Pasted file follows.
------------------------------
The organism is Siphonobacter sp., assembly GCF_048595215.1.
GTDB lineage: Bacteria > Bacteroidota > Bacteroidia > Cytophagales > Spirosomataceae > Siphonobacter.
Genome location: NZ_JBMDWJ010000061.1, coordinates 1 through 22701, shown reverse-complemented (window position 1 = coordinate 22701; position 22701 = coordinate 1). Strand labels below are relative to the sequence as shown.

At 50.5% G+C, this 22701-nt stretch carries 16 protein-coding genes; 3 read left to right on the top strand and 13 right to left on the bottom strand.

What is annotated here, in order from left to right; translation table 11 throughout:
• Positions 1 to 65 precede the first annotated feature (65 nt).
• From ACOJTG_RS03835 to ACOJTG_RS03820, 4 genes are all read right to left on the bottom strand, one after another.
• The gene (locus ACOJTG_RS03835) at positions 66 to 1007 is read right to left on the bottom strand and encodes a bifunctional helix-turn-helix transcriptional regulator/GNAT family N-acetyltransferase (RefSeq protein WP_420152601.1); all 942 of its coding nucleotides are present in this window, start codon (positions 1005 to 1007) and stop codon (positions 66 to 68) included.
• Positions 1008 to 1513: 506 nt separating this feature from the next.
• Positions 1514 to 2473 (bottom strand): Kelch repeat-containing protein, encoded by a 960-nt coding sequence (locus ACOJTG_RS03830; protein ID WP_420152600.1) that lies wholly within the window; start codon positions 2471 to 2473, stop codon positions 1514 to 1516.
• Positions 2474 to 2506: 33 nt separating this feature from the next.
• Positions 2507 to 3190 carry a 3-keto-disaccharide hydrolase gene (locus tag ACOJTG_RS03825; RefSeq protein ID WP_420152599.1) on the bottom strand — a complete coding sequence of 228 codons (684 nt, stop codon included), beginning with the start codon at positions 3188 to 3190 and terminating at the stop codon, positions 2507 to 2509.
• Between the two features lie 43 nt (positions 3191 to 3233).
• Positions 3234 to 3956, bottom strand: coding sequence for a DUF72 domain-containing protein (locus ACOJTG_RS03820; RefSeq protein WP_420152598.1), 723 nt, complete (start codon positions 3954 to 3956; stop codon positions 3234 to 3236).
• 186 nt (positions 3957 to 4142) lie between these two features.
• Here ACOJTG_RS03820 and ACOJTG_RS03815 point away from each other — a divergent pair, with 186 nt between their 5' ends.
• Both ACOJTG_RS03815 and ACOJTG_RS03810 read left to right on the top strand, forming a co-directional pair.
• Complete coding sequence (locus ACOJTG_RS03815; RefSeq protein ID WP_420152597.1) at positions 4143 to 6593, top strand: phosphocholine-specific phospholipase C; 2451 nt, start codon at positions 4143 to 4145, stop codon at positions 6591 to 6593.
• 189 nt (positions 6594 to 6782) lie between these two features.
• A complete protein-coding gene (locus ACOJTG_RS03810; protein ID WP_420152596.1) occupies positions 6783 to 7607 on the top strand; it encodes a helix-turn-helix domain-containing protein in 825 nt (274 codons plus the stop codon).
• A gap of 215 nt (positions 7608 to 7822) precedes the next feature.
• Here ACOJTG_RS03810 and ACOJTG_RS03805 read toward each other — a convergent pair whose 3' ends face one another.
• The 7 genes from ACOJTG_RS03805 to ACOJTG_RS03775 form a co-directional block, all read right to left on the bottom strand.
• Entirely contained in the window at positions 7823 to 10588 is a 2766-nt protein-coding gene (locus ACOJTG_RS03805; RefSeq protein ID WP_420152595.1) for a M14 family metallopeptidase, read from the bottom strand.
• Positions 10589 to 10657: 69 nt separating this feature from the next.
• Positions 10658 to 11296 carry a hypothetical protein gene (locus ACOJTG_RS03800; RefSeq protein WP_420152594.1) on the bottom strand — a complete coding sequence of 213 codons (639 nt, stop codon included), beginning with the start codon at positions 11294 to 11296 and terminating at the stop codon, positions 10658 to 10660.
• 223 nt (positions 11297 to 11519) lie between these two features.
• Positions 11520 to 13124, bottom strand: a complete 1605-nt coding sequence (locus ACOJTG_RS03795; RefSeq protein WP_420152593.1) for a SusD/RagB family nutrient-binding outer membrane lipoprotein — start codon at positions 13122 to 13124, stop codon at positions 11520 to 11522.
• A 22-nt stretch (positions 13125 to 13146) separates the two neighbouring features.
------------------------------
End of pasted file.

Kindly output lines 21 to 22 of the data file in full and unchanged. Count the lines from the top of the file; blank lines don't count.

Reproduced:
• A gap of 215 nt (positions 7608 to 7822) precedes the next feature.
• Here ACOJTG_RS03810 and ACOJTG_RS03805 read toward each other — a convergent pair whose 3' ends face one another.